• http://www.blogger.com/profile/12594214770417497135 Suburbanbanshee

    Well, women used to ride bikes in (modified) dresses, and I know I've seen plenty of pictures of cassocked French and Italian priests on bikes from the old days. So logically, there should be some way to make cassock and bike cooperate.Here we go. Slow motion priest on bike in Rome. Those things button up, don't they? If you unbuttoned a button at the hemline, I imagine that would give you more legroom. But it may also just be a matter of hitching up your robes before you sit on the bike seat, thus providing yourself with more room.

  • http://www.blogger.com/profile/12594214770417497135 Suburbanbanshee

    Apparently there's a bike thing called a "coat guard" (when used by guys) or a "skirt guard". Don't know if this would help with a motorcycle, but people even make them for their own bikes. It covers the top of the back wheel for safety.

  • http://www.blogger.com/profile/02874522162219110314 Josue

    You should, Father. :)

  • http://www.blogger.com/profile/12594214770417497135 Suburbanbanshee

    Here's a Pathe film, showing the cassock kilted up, a leather jacket over the top and jeans worn underneath. But this guy's cassock seems voluminous.

  • http://www.blogger.com/profile/06962374096401238994 shadowlands

    Spiritual armour!

  • http://www.blogger.com/profile/11325324982205690877 padrepallie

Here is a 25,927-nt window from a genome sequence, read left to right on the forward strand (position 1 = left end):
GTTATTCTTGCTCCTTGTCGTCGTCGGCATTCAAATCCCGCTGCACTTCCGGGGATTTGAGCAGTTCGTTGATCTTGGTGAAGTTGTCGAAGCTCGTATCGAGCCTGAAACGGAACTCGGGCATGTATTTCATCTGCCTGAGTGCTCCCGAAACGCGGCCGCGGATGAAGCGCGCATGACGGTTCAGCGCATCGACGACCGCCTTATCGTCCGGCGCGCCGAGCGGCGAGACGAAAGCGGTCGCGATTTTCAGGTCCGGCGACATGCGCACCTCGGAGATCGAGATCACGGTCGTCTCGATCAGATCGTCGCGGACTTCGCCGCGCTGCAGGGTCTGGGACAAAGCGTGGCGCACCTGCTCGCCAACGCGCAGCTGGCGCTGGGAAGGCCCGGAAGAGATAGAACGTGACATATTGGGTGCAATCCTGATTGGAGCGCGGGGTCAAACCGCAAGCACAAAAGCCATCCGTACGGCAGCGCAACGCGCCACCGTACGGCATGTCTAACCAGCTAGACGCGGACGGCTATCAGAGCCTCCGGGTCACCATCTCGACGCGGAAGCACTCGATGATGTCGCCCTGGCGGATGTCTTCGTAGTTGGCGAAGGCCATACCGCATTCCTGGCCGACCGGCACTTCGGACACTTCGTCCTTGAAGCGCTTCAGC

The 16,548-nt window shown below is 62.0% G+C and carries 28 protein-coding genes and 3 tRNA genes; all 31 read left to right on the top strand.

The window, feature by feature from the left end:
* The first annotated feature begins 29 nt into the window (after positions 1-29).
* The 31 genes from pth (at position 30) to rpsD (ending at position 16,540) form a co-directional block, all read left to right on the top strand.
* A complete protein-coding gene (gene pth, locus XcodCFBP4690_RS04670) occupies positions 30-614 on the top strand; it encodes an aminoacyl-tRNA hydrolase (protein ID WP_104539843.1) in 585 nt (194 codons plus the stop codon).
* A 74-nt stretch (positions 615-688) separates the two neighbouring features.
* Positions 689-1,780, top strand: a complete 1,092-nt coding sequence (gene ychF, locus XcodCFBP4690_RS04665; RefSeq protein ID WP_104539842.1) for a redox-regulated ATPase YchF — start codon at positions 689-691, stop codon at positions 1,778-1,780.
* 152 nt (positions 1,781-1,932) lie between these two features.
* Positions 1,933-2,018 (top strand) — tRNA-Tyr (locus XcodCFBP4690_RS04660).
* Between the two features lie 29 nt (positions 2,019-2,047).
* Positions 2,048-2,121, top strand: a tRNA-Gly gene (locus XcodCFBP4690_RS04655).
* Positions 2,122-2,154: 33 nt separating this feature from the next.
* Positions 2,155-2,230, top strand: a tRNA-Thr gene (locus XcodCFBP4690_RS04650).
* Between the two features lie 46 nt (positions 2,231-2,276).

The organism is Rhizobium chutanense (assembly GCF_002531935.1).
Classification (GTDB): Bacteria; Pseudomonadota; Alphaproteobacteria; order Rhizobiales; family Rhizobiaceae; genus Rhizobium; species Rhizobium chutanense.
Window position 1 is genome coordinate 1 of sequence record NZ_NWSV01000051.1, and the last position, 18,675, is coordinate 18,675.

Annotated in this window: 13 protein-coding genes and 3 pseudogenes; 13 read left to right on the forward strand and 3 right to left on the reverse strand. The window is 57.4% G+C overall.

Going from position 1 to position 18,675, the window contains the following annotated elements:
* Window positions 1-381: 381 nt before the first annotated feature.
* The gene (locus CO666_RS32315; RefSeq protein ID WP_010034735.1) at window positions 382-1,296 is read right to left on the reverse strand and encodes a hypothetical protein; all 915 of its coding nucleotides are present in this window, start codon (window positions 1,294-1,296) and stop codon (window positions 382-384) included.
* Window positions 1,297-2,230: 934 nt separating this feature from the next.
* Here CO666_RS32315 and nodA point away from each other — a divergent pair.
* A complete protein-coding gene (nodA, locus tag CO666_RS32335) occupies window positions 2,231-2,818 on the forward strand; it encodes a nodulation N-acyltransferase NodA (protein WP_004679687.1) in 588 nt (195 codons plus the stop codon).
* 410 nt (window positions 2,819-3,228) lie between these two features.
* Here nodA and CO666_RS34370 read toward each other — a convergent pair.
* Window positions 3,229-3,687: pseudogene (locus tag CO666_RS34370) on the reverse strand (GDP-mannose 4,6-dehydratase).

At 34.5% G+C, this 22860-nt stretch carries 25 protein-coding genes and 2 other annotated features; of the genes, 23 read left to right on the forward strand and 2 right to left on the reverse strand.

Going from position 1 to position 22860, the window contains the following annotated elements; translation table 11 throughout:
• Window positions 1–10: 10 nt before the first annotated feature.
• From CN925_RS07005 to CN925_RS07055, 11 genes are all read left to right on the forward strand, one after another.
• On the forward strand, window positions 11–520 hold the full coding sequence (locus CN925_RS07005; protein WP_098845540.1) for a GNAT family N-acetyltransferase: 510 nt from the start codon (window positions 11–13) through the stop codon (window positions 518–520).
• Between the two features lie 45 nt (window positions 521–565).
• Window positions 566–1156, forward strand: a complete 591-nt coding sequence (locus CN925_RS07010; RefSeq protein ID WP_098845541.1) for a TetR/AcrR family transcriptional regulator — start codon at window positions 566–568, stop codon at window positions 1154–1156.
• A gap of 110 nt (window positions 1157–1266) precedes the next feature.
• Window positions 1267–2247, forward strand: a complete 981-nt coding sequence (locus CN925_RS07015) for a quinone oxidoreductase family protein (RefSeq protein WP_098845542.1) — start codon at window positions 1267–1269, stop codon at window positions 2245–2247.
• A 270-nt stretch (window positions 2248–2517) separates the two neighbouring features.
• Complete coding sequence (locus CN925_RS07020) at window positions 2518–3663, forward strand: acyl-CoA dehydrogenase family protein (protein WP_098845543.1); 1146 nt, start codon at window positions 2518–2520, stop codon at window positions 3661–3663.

I had a similar experience. I got a call about a family that were seeing strange shadows, hearing weird noises, and having small household items appear and disappear randomly. I went over to the place and reassured them of God and his goodness and then I blessed the house. I also noticed that no religious items such as a crucifix or statue were present. I encouraged them to put these out in the house. Then I began my inquiry and determined they never went to Mass. I told them that the house blessing is a good thing BUT they need to get back to Mass, to go to confession and begin to reaffirm their commitment to Jesus Christ. In a nutshell I told them that a house blessing isn’t worth a hill of beans if you’re not practicing your faith. Before I departed I told them to call me if there were any more problems and that I expected to see them at Mass beginning the following Sunday. Sadly, I never saw them or heard from them again. We really are a superstitious lot still!

  • http://www.blogger.com/profile/03925404067634150968 Therese Z

    I remember Father playing a little baseball in the schoolyard during recess in the 1960's, and he would hike up his cassock and twist it and get it to stay up (probably an edge tucked into his belt or pants). That's when I realized that it was a long coat and not a dress.

  • http://www.blogger.com/profile/17514099991587503764 thefederalist

    This is where the cognitive dissonance sets in for me with regard to our 'separated brethren', some of whom no doubt love Christ more than I do. Behind all the faux-theological differences, like sola scriptura or faith vs. works, it's how one lives out one's Christian life, isn't it?1) If I sang about Mary the way you sing about "The Old Rugged Cross", you'd call me an idolater. I think you'd be right.2) If I actually believed that the Bishop of Rome usurps the role proper to Christ in my life – or even more, believe him to be the anti-Christ – how on earth could my experience tell me to summon a Catholic priest if I actually have to deal with a real demon in my life?

  • http://www.blogger.com/profile/02082723705687057148 justamouse

    That is so cool that they called you. We live in a 131 year old house (which we purchased last year) that housed a hospital in the attic. I got it blessed right away. Not that I ever felt anything wrong here, but it's been even more peaceful ever since. LOVE the cassock. Love it. I think you should wear it all the time.

  • http://www.blogger.com/profile/02575906703463685178 Brian Kopp